BOSTON -- Prosecutors rested their case against Boston Marathon bomber Dzhokhar Tsarnaev on Monday after jurors in his federal death penalty trial saw gruesome autopsy photos and heard a medical examiner describe the devastating injuries suffered by the three people who died in the 2013 terror attack.
Tsarnaev's lawyer told the jury during opening statements that Tsarnaev participated in the twin bombings but that his older brother, Tamerlan, was the driving force behind the attack. Prosecutors believe the brothers were seeking retaliation against the U.S. for wars in Muslim countries.
Now that prosecutors have finished their case, Tsarnaev's lawyers will get a chance to present theirs. The defense has made it clear since testimony began March 4 that its strategy during the two-phase trial is not to win an acquittal for Tsarnaev but to save him from the death penalty.
Three people were killed and more than 260 were injured when two pressure-cooker bombs exploded near the finish line April 15, 2013.
Prosecutors presented heart-wrenching testimony from survivors who lost legs in the bombings and from the father of 8-year-old Martin Richard, the youngest person killed in the explosions. A string of first responders described a chaotic mix of smoke, blood and screams just after the bombs went off.
Jurors viewed Martin's autopsy photos, which showed a gaping wound in his abdomen. Dr. Henry Nields, chief medical examiner for Massachusetts, said Martin received injuries to virtually every part of his body, including lacerations of his liver, left kidney and spleen. His stomach was also ruptured.
WBZ-TV's Jim Armstrong reports that jurors had a strong reaction to the autopsy photos of Richard:
Nields also displayed the blood-stained, shredded clothing that Martin was wearing when the blasts went off. His parents listened from the second row of the courtroom, and Bill Richard kept his arm around his wife's shoulder.
Nields said Martin suffered broken bones and third-degree burns. The injuries caused him to bleed to death.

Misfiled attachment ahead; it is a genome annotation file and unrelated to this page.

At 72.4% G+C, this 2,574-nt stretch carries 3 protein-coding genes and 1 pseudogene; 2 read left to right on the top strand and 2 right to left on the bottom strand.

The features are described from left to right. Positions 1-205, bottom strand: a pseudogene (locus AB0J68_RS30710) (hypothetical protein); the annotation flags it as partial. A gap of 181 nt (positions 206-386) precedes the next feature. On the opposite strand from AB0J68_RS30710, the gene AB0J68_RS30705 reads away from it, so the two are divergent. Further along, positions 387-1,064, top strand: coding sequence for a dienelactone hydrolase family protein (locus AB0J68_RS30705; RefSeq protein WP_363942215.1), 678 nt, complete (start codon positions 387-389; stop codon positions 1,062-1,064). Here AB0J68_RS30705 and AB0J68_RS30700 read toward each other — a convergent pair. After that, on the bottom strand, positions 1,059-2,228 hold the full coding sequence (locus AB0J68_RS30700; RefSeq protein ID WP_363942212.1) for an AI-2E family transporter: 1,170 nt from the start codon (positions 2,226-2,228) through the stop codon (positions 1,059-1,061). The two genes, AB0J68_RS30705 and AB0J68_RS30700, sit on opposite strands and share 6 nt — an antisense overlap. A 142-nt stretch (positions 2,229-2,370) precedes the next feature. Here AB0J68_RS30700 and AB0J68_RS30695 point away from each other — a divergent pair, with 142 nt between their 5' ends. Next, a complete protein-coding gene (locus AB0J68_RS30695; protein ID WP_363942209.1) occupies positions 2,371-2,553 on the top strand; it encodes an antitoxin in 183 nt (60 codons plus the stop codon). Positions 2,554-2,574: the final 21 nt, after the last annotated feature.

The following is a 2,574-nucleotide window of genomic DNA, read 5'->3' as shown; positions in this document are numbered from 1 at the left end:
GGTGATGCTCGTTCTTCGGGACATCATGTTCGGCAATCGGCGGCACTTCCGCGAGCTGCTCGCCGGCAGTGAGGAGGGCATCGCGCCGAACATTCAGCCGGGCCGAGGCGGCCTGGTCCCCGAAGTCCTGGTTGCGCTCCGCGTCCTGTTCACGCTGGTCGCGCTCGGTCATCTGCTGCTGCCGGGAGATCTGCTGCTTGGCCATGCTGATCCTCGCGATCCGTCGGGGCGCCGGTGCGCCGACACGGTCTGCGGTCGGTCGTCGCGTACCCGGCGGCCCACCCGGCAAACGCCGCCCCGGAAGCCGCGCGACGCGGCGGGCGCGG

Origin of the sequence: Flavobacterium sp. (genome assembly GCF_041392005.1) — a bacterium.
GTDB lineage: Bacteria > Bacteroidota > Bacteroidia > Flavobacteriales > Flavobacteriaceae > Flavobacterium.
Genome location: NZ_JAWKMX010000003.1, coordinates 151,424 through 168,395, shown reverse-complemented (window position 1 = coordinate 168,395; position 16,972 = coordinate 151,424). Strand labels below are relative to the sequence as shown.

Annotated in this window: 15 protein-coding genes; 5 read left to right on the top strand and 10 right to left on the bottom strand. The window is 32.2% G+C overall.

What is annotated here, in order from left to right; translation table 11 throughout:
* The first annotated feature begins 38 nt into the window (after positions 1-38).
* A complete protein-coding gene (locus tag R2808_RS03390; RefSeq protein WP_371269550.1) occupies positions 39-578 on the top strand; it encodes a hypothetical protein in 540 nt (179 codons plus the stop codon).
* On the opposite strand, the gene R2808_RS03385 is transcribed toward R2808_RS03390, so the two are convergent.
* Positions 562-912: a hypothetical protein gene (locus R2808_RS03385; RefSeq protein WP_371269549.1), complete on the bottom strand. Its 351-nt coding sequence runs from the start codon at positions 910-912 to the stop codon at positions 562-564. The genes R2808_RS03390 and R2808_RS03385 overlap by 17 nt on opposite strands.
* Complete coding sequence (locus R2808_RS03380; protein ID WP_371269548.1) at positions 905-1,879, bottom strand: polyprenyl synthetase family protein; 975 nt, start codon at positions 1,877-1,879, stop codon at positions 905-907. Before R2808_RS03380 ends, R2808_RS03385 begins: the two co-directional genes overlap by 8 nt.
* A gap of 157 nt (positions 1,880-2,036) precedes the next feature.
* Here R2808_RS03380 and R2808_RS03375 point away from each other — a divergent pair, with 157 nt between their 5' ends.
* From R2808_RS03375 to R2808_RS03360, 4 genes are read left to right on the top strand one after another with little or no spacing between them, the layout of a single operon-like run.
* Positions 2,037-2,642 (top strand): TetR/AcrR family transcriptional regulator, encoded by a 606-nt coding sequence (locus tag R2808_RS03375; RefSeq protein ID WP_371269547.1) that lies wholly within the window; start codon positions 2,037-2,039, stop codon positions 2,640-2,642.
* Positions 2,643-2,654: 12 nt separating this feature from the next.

Tsarnaev's lawyers did not cross-examine any of the victims but instead focused on trying to show that Tamerlan Tsarnaev was more culpable in the attack and in the killing three days later of Massachusetts Institute of Technology police Officer Sean Collier.
The first witness called by the defense Monday was Michelle Gamble, a field photographer for the FBI who testified at the behest of prosecutors earlier in the day. Gamble had been asked by prosecutors to identify the photo that showed Dzhokhar Tsaarnaev standing just feet behind Martin, his younger sister, the rest of the Richards family and other children.
The defense case is expected to be relatively short.
CBS News legal analyst Rikki Klieman says don't expect to see Tsarnaev take the stand.
"The reason he won't testify from the lawyer's point of view is he'll get devastated in cross examination," she told "CBS This Morning" on Monday. "Beyond that fact, what if during the point of cross-examination, whether it's now or whether it's later, at some point he says, 'I'd really like you to put me to death, I want to join my brother in martyrdom,' so if you're the defense lawyers, you do not want him on the witness stand."
Once the defense's case is complete, jurors will deliberate on whether Tsarnaev is guilty of the 30 federal charges against him in the bombing, in Collier's killing and for his role in a violent confrontation with police in Watertown. Tamerlan Tsarnaev, 26, was killed during the confrontation, both by gunshots and from being run over by Dzhokhar as he escaped. Dzhokhar Tsarnaev was found more than 18 hours later hiding in a boat parked in a Watertown yard.
If the jury convicts Tsarnaev - an event that may be a foregone conclusion because of his admitted guilt - the trial will move on to the second phase, when the same jury will hear more evidence to decide whether Tsarnaev should be put to death or should spend the rest of his life in prison.
During this second phase of the trial, Tsarnaev's lawyers will present evidence of factors they believe mitigate his crimes, such as his age at the time - 19- and the influence of his older brother. The Tsarnaevs - ethnic Chechens - lived in the former Soviet republic of Kyrgyzstan and the volatile Dagestan region of Russia before moving to the U.S. with their parents and two sisters about a decade before the bombings. They lived in Cambridge.
Prosecutors will present evidence of aggravating factors, such as the brutality of the attack and the death of an 8-year-old boy in the bombings, to argue that Tsarnaev should be executed.